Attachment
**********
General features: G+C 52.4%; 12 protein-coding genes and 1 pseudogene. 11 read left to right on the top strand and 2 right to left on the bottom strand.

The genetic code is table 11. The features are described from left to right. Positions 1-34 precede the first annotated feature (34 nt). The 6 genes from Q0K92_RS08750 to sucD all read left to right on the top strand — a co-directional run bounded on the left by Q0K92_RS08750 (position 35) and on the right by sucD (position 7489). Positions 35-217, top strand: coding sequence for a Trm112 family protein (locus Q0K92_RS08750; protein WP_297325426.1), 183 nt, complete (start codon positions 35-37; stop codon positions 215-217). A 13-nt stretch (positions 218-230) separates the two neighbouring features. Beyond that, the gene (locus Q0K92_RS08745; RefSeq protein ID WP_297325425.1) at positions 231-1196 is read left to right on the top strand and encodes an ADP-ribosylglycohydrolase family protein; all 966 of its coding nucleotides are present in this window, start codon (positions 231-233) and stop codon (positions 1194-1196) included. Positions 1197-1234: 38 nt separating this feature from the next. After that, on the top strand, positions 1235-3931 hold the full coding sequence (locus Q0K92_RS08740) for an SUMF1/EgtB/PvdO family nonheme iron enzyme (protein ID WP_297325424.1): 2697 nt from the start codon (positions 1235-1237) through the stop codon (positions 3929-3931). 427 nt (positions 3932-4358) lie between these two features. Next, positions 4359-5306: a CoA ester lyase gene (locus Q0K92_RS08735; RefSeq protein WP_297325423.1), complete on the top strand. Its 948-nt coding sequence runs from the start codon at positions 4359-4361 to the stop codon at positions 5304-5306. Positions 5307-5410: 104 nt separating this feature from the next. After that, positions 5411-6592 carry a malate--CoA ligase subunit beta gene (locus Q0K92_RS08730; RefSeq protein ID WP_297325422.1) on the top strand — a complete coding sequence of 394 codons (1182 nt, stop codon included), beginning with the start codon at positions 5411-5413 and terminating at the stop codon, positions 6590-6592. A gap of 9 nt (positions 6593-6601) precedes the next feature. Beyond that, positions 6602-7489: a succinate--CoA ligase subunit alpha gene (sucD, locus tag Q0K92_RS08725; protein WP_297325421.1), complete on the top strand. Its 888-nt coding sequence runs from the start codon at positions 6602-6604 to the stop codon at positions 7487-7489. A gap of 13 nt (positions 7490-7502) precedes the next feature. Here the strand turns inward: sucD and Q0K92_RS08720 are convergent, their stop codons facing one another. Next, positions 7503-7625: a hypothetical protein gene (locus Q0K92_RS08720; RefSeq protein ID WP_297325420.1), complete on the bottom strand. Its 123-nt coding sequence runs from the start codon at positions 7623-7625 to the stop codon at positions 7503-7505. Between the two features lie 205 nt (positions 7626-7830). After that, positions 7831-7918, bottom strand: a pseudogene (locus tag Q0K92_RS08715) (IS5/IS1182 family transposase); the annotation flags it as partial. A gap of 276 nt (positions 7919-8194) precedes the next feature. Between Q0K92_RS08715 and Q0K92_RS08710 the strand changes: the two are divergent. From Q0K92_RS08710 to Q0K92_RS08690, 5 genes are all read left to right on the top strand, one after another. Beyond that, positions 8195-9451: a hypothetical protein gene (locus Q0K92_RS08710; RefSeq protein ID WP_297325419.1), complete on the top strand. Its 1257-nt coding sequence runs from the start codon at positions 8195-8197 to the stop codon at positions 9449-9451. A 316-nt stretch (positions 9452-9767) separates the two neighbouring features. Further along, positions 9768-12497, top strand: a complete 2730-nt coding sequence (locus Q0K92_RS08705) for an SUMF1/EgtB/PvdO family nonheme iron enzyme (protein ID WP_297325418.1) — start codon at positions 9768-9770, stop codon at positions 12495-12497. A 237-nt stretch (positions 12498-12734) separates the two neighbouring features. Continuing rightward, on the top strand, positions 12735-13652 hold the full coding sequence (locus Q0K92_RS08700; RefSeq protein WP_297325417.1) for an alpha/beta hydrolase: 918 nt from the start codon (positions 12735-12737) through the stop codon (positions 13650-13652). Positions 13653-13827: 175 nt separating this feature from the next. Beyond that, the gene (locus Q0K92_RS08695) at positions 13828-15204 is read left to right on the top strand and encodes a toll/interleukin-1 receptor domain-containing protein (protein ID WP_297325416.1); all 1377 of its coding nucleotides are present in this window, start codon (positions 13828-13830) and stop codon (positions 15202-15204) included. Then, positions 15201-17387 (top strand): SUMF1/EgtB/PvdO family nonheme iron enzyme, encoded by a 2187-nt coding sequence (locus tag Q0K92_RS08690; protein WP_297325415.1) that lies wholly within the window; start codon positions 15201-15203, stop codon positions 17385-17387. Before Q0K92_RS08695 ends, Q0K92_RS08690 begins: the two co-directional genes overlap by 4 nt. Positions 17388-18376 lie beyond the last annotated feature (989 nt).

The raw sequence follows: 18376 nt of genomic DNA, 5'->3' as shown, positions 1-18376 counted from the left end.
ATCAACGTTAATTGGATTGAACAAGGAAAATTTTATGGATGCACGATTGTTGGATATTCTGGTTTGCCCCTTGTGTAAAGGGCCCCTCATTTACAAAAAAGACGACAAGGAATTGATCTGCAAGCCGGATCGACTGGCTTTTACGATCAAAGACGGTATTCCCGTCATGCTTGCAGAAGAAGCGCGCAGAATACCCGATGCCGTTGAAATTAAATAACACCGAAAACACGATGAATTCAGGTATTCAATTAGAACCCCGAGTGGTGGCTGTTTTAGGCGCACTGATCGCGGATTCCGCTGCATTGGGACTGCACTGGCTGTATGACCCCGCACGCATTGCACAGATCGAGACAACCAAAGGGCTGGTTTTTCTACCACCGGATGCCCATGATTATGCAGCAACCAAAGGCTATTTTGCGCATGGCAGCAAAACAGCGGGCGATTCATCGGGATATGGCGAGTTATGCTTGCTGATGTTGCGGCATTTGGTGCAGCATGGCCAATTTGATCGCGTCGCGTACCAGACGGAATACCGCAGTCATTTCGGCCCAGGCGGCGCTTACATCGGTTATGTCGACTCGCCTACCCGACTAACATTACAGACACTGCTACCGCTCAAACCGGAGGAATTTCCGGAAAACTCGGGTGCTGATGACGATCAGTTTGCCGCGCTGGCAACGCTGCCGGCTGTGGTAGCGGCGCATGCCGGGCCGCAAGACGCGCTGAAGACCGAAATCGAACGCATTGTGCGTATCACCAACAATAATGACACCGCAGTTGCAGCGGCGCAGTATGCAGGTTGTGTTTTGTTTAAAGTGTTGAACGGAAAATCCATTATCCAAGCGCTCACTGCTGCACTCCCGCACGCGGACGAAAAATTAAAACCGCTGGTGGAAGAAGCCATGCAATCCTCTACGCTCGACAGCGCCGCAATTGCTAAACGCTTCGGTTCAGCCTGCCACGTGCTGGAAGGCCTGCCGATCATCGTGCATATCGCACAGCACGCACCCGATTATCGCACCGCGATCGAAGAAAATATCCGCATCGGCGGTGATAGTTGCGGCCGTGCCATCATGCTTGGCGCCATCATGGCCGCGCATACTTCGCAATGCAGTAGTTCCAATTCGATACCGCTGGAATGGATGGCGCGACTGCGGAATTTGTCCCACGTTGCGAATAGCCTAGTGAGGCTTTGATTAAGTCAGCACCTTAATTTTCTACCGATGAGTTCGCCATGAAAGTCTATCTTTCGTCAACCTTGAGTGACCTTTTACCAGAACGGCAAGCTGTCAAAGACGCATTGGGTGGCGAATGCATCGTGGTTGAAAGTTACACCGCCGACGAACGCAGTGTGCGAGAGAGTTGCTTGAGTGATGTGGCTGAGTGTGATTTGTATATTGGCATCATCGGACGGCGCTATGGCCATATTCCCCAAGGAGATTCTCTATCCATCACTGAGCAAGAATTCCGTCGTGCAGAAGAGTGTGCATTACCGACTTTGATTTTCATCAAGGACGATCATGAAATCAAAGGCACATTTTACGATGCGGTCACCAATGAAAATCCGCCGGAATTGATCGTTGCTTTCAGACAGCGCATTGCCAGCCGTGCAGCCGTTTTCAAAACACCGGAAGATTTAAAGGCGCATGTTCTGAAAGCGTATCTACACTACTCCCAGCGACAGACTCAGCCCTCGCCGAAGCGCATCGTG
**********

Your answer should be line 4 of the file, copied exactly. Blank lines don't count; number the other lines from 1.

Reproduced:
ATCAACGTTAATTGGATTGAACAAGGAAAATTTTATGGATGCACGATTGTTGGATATTCTGGTTTGCCCCTTGTGTAAAGGGCCCCTCATTTACAAAAAAGACGACAAGGAATTGATCTGCAAGCCGGATCGACTGGCTTTTACGATCAAAGACGGTATTCCCGTCATGCTTGCAGAAGAAGCGCGCAGAATACCCGATGCCGTTGAAATTAAATAACACCGAAAACACGATGAATTCAGGTATTCAATTAGAACCCCGAGTGGTGGCTGTTTTAGGCGCACTGATCGCGGATTCCGCTGCATTGGGACTGCACTGGCTGTATGACCCCGCACGCATTGCACAGATCGAGACAACCAAAGGGCTGGTTTTTCTACCACCGGATGCCCATGATTATGCAGCAACCAAAGGCTATTTTGCGCATGGCAGCAAAACAGCGGGCGATTCATCGGGATATGGCGAGTTATGCTTGCTGATGTTGCGGCATTTGGTGCAGCATGGCCAATTTGATCGCGTCGCGTACCAGACGGAATACCGCAGTCATTTCGGCCCAGGCGGCGCTTACATCGGTTATGTCGACTCGCCTACCCGACTAACATTACAGACACTGCTACCGCTCAAACCGGAGGAATTTCCGGAAAACTCGGGTGCTGATGACGATCAGTTTGCCGCGCTGGCAACGCTGCCGGCTGTGGTAGCGGCGCATGCCGGGCCGCAAGACGCGCTGAAGACCGAAATCGAACGCATTGTGCGTATCACCAACAATAATGACACCGCAGTTGCAGCGGCGCAGTATGCAGGTTGTGTTTTGTTTAAAGTGTTGAACGGAAAATCCATTATCCAAGCGCTCACTGCTGCACTCCCGCACGCGGACGAAAAATTAAAACCGCTGGTGGAAGAAGCCATGCAATCCTCTACGCTCGACAGCGCCGCAATTGCTAAACGCTTCGGTTCAGCCTGCCACGTGCTGGAAGGCCTGCCGATCATCGTGCATATCGCACAGCACGCACCCGATTATCGCACCGCGATCGAAGAAAATATCCGCATCGGCGGTGATAGTTGCGGCCGTGCCATCATGCTTGGCGCCATCATGGCCGCGCATACTTCGCAATGCAGTAGTTCCAATTCGATACCGCTGGAATGGATGGCGCGACTGCGGAATTTGTCCCACGTTGCGAATAGCCTAGTGAGGCTTTGATTAAGTCAGCACCTTAATTTTCTACCGATGAGTTCGCCATGAAAGTCTATCTTTCGTCAACCTTGAGTGACCTTTTACCAGAACGGCAAGCTGTCAAAGACGCATTGGGTGGCGAATGCATCGTGGTTGAAAGTTACACCGCCGACGAACGCAGTGTGCGAGAGAGTTGCTTGAGTGATGTGGCTGAGTGTGATTTGTATATTGGCATCATCGGACGGCGCTATGGCCATATTCCCCAAGGAGATTCTCTATCCATCACTGAGCAAGAATTCCGTCGTGCAGAAGAGTGTGCATTACCGACTTTGATTTTCATCAAGGACGATCATGAAATCAAAGGCACATTTTACGATGCGGTCACCAATGAAAATCCGCCGGAATTGATCGTTGCTTTCAGACAGCGCATTGCCAGCCGTGCAGCCGTTTTCAAAACACCGGAAGATTTAAAGGCGCATGTTCTGAAAGCGTATCTACACTACTCCCAGCGACAGACTCAGCCCTCGCCGAAGCGCATCGTG